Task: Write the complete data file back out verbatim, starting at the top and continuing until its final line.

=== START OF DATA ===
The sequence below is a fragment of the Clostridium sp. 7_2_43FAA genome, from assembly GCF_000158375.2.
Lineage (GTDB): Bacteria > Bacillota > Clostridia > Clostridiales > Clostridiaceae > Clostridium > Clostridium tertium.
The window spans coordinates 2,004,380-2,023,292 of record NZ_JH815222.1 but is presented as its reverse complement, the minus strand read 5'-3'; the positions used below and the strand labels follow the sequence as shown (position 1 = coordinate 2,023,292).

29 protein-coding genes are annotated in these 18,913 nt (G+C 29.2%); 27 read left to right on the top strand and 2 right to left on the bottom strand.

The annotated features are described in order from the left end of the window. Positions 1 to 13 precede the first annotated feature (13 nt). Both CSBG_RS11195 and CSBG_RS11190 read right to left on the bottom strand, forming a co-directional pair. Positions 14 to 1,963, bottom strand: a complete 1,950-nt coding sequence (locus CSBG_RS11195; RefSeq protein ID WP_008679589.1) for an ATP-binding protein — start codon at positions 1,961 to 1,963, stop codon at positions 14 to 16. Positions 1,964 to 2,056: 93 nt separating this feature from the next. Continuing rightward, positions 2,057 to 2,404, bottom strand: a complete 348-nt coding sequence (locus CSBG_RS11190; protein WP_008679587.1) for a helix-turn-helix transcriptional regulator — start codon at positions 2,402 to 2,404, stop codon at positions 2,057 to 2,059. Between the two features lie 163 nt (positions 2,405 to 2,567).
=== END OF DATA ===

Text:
The sequence below is a fragment of the Clostridium sp. 7_2_43FAA genome, from assembly GCF_000158375.2.
Lineage (GTDB): Bacteria > Bacillota > Clostridia > Clostridiales > Clostridiaceae > Clostridium > Clostridium tertium.
The window spans coordinates 2,004,380-2,023,292 of record NZ_JH815222.1 but is presented as its reverse complement, the minus strand read 5'-3'; the positions used below and the strand labels follow the sequence as shown (position 1 = coordinate 2,023,292).

29 protein-coding genes are annotated in these 18,913 nt (G+C 29.2%); 27 read left to right on the top strand and 2 right to left on the bottom strand.

The annotated features are described in order from the left end of the window. Positions 1 to 13 precede the first annotated feature (13 nt). Both CSBG_RS11195 and CSBG_RS11190 read right to left on the bottom strand, forming a co-directional pair. Positions 14 to 1,963, bottom strand: a complete 1,950-nt coding sequence (locus CSBG_RS11195; RefSeq protein ID WP_008679589.1) for an ATP-binding protein — start codon at positions 1,961 to 1,963, stop codon at positions 14 to 16. Positions 1,964 to 2,056: 93 nt separating this feature from the next. Continuing rightward, positions 2,057 to 2,404, bottom strand: a complete 348-nt coding sequence (locus CSBG_RS11190; protein WP_008679587.1) for a helix-turn-helix transcriptional regulator — start codon at positions 2,402 to 2,404, stop codon at positions 2,057 to 2,059. Between the two features lie 163 nt (positions 2,405 to 2,567).